Theater critic’s preview for the new year

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Michael Toscano

Frankie R. Faison will be playing an ex-cop who faces eviction from a valuable New York City apartment in the play Between Riverside and Crazy, which premieres at Studio Theatre Jan. 13. The dark comedy won the 2015 Pulitzer Prize for drama.
Photo by Teddy Wolff

With discretionary spending on theater tickets sometimes challenging for patrons to manage, some area companies have played it safe in recent years. They have been offering productions they know will fill seats, rather than experimenting with new plays and musicals.

But with the economy on the upswing, 2016 offers the opportunity to move away a bit from the tried-and-true favorites that have often occupied their stages in recent seasons.

Here are some critic’s choices for shows coming up that have the promise of reminding us why we love theater. This is subjective, of course, so I recommend you check theater websites to see what might interest you that I may have missed.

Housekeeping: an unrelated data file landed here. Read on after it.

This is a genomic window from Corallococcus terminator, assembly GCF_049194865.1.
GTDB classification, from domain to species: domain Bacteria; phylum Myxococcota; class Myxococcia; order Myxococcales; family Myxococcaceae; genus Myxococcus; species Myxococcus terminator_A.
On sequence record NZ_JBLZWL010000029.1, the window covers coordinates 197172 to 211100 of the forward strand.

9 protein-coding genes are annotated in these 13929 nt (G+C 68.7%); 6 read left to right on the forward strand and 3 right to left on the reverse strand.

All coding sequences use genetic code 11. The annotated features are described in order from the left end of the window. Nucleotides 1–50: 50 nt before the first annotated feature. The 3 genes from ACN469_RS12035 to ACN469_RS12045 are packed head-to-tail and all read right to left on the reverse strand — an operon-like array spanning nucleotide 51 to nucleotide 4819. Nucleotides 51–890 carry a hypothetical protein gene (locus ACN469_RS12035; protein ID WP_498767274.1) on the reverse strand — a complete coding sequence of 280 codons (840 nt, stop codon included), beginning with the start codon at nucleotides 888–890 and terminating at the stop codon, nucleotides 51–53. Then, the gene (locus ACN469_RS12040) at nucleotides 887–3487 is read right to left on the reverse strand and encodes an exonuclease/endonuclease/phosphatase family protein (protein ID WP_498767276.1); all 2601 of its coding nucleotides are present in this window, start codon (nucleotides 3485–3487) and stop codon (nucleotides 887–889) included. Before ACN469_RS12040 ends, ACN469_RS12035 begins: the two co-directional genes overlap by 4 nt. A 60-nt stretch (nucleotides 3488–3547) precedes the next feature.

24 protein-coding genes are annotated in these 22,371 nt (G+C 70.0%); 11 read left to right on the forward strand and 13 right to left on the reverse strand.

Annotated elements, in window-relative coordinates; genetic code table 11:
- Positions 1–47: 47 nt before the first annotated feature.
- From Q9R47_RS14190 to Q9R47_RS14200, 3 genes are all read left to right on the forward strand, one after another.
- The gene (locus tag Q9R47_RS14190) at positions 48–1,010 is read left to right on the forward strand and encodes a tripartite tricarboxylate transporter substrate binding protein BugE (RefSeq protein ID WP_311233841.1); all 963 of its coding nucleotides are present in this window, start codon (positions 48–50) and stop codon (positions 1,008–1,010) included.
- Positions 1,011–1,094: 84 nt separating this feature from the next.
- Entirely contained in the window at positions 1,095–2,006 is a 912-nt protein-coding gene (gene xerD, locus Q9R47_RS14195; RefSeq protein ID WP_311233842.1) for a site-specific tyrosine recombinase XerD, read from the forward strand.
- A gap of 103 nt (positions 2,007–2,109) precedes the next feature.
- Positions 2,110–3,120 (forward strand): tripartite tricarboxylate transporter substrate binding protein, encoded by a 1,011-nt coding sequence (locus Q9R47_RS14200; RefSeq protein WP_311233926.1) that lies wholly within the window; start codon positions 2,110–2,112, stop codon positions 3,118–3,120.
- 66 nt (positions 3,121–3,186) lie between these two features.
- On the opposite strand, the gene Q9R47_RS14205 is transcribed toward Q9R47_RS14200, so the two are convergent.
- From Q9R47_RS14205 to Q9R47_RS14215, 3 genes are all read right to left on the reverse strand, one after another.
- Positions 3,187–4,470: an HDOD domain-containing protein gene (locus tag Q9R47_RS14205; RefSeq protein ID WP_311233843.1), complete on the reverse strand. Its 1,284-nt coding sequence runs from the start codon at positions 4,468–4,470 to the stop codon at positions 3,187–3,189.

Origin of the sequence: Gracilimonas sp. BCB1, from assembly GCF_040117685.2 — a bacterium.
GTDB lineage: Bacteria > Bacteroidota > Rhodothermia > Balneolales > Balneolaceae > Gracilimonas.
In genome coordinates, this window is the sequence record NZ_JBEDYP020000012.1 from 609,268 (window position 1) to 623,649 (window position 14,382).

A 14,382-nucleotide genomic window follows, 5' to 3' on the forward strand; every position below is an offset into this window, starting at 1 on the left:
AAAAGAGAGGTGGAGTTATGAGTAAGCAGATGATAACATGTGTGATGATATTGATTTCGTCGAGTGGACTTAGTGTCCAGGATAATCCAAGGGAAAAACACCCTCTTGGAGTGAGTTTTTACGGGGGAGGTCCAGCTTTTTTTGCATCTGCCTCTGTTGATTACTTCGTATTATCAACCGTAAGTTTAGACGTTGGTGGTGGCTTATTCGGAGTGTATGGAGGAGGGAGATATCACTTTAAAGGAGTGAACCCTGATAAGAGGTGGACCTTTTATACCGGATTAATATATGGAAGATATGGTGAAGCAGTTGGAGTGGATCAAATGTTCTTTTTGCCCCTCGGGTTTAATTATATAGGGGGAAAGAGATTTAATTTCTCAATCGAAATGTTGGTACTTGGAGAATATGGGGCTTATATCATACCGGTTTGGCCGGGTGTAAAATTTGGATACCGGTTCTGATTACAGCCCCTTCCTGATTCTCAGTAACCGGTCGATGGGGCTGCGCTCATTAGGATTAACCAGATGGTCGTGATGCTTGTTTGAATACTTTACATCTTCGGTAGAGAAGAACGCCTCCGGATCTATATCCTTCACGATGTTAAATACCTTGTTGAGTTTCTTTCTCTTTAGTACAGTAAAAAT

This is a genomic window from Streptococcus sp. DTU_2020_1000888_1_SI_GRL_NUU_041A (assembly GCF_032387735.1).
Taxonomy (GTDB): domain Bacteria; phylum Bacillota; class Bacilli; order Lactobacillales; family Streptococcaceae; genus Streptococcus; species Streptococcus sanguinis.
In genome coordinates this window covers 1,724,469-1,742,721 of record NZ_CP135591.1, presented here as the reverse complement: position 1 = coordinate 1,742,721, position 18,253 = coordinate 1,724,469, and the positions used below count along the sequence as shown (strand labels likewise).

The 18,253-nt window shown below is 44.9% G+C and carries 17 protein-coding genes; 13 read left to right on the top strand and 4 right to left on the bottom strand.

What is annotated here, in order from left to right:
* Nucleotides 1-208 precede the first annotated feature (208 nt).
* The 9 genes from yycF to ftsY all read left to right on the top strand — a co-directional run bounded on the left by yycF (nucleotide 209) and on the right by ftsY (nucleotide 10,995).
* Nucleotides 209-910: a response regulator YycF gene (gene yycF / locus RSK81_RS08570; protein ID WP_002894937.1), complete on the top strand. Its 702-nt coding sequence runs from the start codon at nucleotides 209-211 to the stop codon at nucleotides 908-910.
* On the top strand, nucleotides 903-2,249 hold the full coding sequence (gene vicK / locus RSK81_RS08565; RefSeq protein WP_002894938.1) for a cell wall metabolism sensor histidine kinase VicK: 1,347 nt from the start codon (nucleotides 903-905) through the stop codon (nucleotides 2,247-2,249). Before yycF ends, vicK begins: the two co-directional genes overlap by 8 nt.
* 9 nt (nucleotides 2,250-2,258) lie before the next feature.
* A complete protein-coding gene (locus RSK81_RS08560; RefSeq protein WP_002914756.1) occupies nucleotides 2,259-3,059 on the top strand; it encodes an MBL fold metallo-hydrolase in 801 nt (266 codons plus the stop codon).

In Virginia

1st Stage, with its stadium-style seating, this intimate theater tucked away in Tyson’s Corner seems to be the perfect setting for When the Rain Stops Falling, by Andrew Bovell. The plot follows four generations of fathers and sons and their mothers, lovers and wives. The theater company describes it as “a monumental piece of theatre, epic in scope and poetic in language and imagery.”

Time Magazine named it “best new play of 2010,” with a review from Richard Zoglin that stated it “is something that really throws the audience out of its comfort zone. This challenging play has the most complicated time-shifting dramatic structure I’ve seen in years....It is a powerful metaphor for the impossibility of escaping the past, for the way we are all shaped by what came before — and are living in the shadow of what comes next.”

Feb. 4 to 28 at 1st Stage, 1524 Spring Hill Rd., Tysons Corner, Va., (703) 854-1856, www.1ststagespringhill.org

Signature Theatre in Shirlington gives Stephen Sondheim’s Road Show a chance to make good in America’s premier Sondheim showplace, after failing (repeatedly) elsewhere.